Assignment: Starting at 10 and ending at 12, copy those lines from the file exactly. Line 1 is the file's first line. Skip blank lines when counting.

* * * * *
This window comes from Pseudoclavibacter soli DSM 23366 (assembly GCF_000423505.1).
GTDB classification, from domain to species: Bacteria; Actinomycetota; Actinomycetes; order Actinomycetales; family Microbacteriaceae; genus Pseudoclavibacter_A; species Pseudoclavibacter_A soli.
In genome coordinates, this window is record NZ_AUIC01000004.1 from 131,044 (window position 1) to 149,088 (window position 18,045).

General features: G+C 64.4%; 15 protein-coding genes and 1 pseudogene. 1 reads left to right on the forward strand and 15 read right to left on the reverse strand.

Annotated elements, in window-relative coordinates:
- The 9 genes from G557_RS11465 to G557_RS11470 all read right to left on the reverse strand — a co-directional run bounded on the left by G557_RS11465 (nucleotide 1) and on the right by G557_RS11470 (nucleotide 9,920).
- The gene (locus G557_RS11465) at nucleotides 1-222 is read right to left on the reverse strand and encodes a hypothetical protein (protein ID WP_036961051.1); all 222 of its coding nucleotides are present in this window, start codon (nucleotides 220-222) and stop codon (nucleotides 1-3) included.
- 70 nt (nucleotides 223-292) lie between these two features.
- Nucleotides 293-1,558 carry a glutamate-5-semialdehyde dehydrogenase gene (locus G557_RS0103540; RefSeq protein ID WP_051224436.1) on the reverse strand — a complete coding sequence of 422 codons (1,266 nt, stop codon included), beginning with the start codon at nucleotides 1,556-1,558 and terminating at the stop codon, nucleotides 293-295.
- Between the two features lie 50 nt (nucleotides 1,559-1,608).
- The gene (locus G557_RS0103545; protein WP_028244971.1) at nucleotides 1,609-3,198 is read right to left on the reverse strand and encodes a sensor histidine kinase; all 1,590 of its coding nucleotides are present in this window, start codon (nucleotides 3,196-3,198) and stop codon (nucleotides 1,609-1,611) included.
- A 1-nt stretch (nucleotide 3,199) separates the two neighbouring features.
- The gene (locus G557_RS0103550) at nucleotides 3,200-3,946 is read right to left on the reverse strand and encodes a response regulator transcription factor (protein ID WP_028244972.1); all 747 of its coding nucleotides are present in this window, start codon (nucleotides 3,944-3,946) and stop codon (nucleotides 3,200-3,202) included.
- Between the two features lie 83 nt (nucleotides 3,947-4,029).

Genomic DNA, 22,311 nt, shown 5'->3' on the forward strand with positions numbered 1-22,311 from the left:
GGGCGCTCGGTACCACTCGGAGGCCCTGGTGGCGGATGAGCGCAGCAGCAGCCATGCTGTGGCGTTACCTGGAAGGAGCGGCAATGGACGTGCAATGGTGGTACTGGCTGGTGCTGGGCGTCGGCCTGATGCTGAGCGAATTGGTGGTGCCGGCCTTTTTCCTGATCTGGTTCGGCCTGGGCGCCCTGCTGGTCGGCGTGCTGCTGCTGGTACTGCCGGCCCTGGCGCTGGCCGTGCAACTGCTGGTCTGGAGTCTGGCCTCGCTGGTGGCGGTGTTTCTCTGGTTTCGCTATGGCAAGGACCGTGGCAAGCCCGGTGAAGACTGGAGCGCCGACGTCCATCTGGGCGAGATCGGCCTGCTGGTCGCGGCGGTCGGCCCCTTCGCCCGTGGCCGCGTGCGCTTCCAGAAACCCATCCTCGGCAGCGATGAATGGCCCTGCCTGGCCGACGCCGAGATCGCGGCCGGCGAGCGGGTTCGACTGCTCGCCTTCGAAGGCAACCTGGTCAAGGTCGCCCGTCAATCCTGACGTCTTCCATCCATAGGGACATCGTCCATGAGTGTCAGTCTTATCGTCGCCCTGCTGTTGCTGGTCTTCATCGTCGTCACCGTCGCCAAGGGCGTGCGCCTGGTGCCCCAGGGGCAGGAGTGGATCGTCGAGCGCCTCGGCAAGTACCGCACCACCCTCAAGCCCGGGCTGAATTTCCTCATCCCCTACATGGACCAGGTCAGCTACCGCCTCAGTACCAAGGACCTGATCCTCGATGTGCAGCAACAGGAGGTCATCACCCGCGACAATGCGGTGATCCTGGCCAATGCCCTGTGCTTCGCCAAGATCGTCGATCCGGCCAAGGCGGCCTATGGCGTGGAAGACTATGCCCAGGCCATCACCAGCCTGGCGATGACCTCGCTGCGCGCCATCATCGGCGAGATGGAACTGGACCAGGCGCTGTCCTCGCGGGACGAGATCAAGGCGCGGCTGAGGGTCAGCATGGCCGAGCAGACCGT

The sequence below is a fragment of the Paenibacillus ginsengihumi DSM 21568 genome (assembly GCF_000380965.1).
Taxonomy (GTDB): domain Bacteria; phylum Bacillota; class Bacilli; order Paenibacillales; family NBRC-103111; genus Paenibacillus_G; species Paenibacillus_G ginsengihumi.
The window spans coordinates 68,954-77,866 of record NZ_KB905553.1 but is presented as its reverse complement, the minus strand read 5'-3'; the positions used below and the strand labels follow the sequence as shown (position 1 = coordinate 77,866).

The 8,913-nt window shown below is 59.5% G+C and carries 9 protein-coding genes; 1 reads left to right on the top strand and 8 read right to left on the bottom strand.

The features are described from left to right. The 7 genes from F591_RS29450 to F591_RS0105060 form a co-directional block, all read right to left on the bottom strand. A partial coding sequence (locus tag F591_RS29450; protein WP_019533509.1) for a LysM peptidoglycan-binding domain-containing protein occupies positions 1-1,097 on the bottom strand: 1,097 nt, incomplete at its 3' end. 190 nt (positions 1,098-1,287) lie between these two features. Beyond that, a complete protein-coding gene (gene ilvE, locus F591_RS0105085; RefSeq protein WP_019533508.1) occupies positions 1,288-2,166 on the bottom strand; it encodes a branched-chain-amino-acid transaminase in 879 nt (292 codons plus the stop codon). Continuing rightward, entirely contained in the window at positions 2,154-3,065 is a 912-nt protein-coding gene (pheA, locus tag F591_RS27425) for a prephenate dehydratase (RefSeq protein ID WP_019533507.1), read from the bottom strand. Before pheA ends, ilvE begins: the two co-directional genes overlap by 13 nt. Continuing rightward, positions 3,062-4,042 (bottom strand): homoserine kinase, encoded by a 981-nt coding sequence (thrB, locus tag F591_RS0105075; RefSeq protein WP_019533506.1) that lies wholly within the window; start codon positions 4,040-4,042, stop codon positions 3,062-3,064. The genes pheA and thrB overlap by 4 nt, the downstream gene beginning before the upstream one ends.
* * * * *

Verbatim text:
- Between the two features lie 50 nt (nucleotides 1,559-1,608).
- The gene (locus G557_RS0103545; protein WP_028244971.1) at nucleotides 1,609-3,198 is read right to left on the reverse strand and encodes a sensor histidine kinase; all 1,590 of its coding nucleotides are present in this window, start codon (nucleotides 3,196-3,198) and stop codon (nucleotides 1,609-1,611) included.
- A 1-nt stretch (nucleotide 3,199) separates the two neighbouring features.